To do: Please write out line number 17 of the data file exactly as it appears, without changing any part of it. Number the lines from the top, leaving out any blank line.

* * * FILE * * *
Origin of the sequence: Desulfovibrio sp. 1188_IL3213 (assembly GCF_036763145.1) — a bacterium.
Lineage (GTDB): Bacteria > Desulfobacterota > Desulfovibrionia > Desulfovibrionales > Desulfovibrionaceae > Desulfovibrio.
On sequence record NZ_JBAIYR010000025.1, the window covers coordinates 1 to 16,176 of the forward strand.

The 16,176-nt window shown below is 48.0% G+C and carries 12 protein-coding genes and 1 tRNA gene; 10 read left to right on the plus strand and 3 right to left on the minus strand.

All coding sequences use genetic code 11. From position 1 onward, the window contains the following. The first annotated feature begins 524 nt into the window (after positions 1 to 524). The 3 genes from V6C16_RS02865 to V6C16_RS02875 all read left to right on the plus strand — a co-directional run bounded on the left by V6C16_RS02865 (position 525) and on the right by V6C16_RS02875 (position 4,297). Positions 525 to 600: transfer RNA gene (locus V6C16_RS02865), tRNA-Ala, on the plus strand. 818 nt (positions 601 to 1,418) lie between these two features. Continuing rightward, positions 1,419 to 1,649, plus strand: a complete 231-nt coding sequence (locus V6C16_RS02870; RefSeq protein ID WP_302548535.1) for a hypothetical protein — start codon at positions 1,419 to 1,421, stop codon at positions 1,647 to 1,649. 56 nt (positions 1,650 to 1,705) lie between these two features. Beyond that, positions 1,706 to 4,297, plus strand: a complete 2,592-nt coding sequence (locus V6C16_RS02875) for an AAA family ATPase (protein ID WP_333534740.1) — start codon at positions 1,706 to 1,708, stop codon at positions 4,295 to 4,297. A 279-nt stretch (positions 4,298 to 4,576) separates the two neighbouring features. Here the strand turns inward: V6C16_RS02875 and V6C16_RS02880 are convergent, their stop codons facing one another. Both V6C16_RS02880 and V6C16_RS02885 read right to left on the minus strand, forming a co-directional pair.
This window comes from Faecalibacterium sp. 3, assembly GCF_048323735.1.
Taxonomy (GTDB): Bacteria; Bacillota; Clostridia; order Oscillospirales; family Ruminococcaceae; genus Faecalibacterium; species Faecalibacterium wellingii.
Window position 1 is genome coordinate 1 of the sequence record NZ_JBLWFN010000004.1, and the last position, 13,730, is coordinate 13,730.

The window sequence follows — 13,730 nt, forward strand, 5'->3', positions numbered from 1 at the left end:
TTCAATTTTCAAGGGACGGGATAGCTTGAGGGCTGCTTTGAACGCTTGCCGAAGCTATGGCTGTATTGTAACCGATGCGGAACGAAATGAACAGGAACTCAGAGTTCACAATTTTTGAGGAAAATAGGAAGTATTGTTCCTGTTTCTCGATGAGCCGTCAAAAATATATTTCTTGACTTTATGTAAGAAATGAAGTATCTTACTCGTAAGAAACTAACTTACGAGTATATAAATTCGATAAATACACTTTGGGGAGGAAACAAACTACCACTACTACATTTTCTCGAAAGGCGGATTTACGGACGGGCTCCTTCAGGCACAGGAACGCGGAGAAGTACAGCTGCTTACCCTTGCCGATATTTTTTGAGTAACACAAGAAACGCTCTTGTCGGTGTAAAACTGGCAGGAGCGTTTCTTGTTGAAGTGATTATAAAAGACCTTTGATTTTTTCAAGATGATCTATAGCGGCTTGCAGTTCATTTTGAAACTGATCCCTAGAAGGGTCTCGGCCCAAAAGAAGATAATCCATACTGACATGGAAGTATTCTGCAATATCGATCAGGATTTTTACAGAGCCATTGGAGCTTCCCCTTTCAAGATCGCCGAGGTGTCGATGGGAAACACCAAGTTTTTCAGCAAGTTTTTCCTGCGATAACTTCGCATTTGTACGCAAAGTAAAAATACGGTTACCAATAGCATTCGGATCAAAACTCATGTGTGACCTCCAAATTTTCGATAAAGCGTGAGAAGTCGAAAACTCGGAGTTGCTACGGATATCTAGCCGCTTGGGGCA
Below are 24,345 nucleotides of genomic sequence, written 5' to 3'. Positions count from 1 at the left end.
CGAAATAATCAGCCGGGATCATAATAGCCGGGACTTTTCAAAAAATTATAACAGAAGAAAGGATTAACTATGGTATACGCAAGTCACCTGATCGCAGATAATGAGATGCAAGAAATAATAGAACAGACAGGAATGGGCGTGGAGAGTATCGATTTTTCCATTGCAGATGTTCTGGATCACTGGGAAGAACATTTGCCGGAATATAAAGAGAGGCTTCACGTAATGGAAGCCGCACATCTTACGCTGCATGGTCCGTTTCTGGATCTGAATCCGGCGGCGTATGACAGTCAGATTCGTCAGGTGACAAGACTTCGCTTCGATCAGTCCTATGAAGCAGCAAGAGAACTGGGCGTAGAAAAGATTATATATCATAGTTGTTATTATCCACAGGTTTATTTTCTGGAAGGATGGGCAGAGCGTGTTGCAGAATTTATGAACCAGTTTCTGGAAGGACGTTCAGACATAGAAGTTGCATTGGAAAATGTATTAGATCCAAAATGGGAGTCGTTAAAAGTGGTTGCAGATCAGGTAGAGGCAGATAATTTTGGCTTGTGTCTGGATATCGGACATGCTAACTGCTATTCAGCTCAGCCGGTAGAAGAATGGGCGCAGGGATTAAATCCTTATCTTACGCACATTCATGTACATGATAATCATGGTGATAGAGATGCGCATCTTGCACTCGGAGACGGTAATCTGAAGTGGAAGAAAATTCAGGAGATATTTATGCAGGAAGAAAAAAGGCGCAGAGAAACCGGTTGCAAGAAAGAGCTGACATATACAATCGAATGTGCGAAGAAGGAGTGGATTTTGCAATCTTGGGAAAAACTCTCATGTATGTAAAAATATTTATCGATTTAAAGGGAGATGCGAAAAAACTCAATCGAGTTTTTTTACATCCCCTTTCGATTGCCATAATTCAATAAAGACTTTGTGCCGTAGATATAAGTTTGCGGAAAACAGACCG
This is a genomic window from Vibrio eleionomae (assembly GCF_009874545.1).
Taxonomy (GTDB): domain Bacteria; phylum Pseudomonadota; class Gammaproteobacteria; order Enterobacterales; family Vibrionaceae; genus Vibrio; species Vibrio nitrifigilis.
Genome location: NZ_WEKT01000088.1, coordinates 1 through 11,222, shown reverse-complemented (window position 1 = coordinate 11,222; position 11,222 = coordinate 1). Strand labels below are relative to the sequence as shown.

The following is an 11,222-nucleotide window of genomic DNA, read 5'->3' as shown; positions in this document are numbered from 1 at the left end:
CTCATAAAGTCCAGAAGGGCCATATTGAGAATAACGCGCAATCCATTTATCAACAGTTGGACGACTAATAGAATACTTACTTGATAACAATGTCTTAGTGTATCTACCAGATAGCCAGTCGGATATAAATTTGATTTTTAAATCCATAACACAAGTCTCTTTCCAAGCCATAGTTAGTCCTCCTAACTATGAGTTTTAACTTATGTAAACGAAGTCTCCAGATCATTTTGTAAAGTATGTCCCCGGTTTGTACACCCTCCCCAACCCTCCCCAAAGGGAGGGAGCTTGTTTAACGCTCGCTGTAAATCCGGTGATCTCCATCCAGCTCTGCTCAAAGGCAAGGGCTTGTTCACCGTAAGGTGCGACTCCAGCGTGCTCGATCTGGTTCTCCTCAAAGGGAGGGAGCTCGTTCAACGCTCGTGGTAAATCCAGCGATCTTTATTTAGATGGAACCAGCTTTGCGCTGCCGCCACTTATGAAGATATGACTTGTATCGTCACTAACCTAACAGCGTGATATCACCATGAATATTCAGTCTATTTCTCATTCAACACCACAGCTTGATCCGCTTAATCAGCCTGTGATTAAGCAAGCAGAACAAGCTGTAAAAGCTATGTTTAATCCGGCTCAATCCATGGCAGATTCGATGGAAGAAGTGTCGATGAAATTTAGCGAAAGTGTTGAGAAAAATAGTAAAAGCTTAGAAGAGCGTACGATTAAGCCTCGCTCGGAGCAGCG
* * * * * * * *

CTCATAAAGTCCAGAAGGGCCATATTGAGAATAACGCGCAATCCATTTATCAACAGTTGGACGACTAATAGAATACTTACTTGATAACAATGTCTTAGTGTATCTACCAGATAGCCAGTCGGATATAAATTTGATTTTTAAATCCATAACACAAGTCTCTTTCCAAGCCATAGTTAGTCCTCCTAACTATGAGTTTTAACTTATGTAAACGAAGTCTCCAGATCATTTTGTAAAGTATGTCCCCGGTTTGTACACCCTCCCCAACCCTCCCCAAAGGGAGGGAGCTTGTTTAACGCTCGCTGTAAATCCGGTGATCTCCATCCAGCTCTGCTCAAAGGCAAGGGCTTGTTCACCGTAAGGTGCGACTCCAGCGTGCTCGATCTGGTTCTCCTCAAAGGGAGGGAGCTCGTTCAACGCTCGTGGTAAATCCAGCGATCTTTATTTAGATGGAACCAGCTTTGCGCTGCCGCCACTTATGAAGATATGACTTGTATCGTCACTAACCTAACAGCGTGATATCACCATGAATATTCAGTCTATTTCTCATTCAACACCACAGCTTGATCCGCTTAATCAGCCTGTGATTAAGCAAGCAGAACAAGCTGTAAAAGCTATGTTTAATCCGGCTCAATCCATGGCAGATTCGATGGAAGAAGTGTCGATGAAATTTAGCGAAAGTGTTGAGAAAAATAGTAAAAGCTTAGAAGAGCGTACGATTAAGCCTCGCTCGGAGCAGCG